This was a great step forward for the world of Web APIs. It meant that app developers would no longer have to learn a unique delegation method each time they encountered a new API. Unfortunately, the first version of OAuth wasn't easy to implement on the client side. It required a non-trivial cryptographic implementation for the client, resulting in a more difficult learning curve for developers.

OAuth 2.0 solves this usability problem by utilizing bearer tokens instead of cryptographic signatures. A bearer token is a string that allows the holder (or bearer) to gain access to a protected resource. For client application developers this means that there is no longer a cryptographic implementation required, greatly simplifying the cost to gain access to the API.

But, the past two years have been a difficult time for anyone who has had to decide which type of access control to implement on their interface. OAuth 2.0 is not backwards compatible with OAuth 1.0, forcing API owners to make a big bet – implement OAuth 1.0 and risk the cost of making a breaking change in the future or implement the newer OAuth 2.0 and risk using a less popular standard.

Thankfully, the dust has now settled and OAuth 2.0 has become the defacto delegated access standard for APIs. If you are implementing a new web API this is the standard to use for access control. The tooling and library support continues to improve and the level of client side developer familiarity has grown immensely.

Unfortunately, the OAuth 2.0 specification is complex on the server-side. With four different modes of operation supported and many of the details left to the implementer, it can be frustrating standard to use in practice. Worse, mistakes made in OAuth 2.0 implementations can lead to serious vulnerabilities. As a result, API providers are increasingly using dedicated API gateway components which provide strong OAuth 2.0 enforcement.

One advantage inherent with the lack of prescription in the OAuth 2.0 specification is that it has become a framework rather than a stand-alone solution. New standards that solve more specific problems can be built on top of it while leveraging the benefits of the protocol itself.

Open ID Connect is an example of a security specification that has done exactly that. While you could use OAuth to authenticate end users, the Open ID Connect protocol provides a much more powerful and prescriptive solution. This opens the door to federated authentication on the web in a standards based manner.

In the future, we may see additional OAuth 2.0 sub-protocols that solve specific domain problems. The increasing popularity of OAuth 2.0 means that standards like Open ID Connect can be introduced with less of an implementation cost.

JW-*: The Empire Strikes Back

One of the other underpinnings of Open ID Connect is the JSON Web Token (JWT) standard. This is a security standard that is gaining momentum in enterprise solutions and may become a core component of the new API security stack.

JWT is a part of a set of IETF cryptographic standards for JSON that includes signing (JWS) and encryption (JWE). They are powerful because they standardize these common security operations in a compact, JSON friendly way that is well suited to modern web API interactions.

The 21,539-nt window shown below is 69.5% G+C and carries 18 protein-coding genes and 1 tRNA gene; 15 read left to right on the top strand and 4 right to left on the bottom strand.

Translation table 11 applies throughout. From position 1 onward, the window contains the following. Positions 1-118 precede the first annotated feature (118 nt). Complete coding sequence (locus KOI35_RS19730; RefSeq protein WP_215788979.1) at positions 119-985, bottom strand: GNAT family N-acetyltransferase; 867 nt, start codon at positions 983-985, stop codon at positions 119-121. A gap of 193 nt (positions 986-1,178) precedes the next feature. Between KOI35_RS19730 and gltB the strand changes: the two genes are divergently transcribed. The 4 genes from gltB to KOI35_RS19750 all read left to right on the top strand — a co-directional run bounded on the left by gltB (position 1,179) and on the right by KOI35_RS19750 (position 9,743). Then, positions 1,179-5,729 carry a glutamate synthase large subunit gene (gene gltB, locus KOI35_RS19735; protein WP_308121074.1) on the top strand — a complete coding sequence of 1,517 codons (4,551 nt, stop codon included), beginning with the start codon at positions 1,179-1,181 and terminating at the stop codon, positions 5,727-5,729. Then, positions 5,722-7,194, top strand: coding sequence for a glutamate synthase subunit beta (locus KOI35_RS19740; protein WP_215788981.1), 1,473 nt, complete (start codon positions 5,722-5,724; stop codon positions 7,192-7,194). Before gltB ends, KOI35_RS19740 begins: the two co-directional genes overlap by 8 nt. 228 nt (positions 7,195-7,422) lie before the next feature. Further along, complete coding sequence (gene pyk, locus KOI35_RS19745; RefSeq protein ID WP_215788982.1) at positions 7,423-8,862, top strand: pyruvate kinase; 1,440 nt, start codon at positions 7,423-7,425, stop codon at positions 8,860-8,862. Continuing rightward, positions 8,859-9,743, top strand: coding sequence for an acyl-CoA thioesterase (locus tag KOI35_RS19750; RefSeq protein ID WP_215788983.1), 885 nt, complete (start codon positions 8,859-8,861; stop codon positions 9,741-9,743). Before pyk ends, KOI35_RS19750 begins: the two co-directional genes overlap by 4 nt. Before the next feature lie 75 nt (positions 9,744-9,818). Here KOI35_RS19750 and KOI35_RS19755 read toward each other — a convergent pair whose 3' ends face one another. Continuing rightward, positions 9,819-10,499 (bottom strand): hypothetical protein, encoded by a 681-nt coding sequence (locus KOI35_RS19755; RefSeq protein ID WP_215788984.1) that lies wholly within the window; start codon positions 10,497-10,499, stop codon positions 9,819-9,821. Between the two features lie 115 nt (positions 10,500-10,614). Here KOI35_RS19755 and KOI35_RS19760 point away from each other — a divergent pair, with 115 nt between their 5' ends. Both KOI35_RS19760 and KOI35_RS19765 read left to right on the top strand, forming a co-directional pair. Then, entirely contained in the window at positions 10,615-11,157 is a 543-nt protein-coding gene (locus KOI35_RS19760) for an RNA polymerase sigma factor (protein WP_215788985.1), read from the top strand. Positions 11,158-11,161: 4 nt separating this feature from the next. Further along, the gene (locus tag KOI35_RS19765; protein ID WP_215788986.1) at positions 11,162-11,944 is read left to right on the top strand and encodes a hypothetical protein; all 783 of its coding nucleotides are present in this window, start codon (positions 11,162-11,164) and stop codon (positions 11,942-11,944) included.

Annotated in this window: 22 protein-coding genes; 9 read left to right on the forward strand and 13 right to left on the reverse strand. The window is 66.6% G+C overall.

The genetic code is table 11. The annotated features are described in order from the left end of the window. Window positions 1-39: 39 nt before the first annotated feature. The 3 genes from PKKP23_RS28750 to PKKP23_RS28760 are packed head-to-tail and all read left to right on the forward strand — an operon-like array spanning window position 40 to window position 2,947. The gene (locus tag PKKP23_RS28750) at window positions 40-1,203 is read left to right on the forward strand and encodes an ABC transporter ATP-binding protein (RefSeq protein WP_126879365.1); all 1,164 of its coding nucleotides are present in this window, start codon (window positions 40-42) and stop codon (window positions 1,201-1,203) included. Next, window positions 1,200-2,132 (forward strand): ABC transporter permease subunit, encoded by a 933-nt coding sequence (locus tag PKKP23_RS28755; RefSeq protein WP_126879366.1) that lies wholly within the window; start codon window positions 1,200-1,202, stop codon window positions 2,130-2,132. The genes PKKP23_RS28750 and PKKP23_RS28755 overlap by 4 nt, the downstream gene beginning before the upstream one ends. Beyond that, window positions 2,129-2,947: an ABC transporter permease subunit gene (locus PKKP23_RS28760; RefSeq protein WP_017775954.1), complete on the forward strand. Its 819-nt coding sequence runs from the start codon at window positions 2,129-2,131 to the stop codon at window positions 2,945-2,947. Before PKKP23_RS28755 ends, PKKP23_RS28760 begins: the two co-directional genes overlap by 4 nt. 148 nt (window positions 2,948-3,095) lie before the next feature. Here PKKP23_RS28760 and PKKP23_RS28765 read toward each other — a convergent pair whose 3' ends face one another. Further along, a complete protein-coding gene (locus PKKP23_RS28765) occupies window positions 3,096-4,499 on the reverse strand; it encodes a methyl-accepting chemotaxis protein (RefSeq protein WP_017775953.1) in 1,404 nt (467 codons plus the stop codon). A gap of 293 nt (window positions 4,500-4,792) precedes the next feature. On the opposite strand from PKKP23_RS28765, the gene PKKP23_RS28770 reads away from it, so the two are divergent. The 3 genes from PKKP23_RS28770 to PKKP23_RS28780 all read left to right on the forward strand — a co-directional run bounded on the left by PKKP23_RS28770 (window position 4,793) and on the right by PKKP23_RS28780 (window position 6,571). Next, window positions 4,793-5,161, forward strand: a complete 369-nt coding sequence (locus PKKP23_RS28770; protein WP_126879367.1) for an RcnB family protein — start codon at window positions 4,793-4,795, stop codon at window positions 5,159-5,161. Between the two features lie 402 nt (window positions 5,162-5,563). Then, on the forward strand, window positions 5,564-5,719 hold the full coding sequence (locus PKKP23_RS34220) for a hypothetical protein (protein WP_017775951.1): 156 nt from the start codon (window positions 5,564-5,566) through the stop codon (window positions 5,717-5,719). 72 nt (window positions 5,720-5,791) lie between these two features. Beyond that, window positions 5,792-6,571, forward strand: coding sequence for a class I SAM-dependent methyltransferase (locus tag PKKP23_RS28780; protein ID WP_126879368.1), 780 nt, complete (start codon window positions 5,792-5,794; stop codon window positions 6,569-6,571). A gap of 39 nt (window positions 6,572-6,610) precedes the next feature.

The set of JW-* standards is similar in spirit to the WS-* stack that were used in SOAP based service implementations. But, these JW-* standards are designed for the web, JSON and for size constrained URIs. They are also meant to be simpler and easier to use than their predecessors from the XML world.

The popularity of OAuth 2.0 has made the bearer token a common feature of secure API implementations. These standards provide much needed prescription for the tokens themselves.

The Future

We know that innovation will continue and that there is room for better solutions to the security challenges we face in API design. While it is impossible to predict exactly what will change, here are two interesting technologies that are worth keeping an eye on:

  1. Oz:

    One of the events that stood out during the development of the OAuth 2.0 specification was the dramatic departure of one of the core standards group members. Citing his displeasure with the direction of the project, Eran Hammer left the team in 2012. In the two years since leaving, he has been working on a new delegation system called Oz. If successful, Oz and its underpinnings Iron and Hawk could become a legitimate alternative to OAuth 2.0.

  2. Macaroons:

    Macaroons are a new type of token that can store embedded access rules. These are bearer tokens than can package fine grained access and validation policies into a single secure package. In practice, this means that a macaroon could be used as an OAuth 2.0 bearer token. The benefit being that many of the validation steps required to keep OAuth implementations secure can be serialized in the bearer token itself.

The XACML and SAML standards were developed to solve similar problems, but Macaroons are designed specifically for the web and have the backing of Google. It is early days, but it is certainly conceivable that their usage will spread.

Securing an API in 2015

If you are responsible for securing your web API, you now have an emerging security stack to implement. Use TLS to secure the point to point channel, OAuth 2.0 for delegated access control, Open ID Connect for authentication and JWT for tokens.

Even as new standards, technologies and advice emerge, one thing will remain constant: specifications are tools to help secure your interface, but it is the actual implementation that will determine your level of risk. No matter which security standards you choose to use, make sure your building your API safely.

About the Author

Ronnie Mitra is the Director of API Design in the CA Technologies API Academy. In this role, Ronnie helps companies leverage their burgeoning API potential with effective interface design. Follow Ronnie on Twitter @mitraman.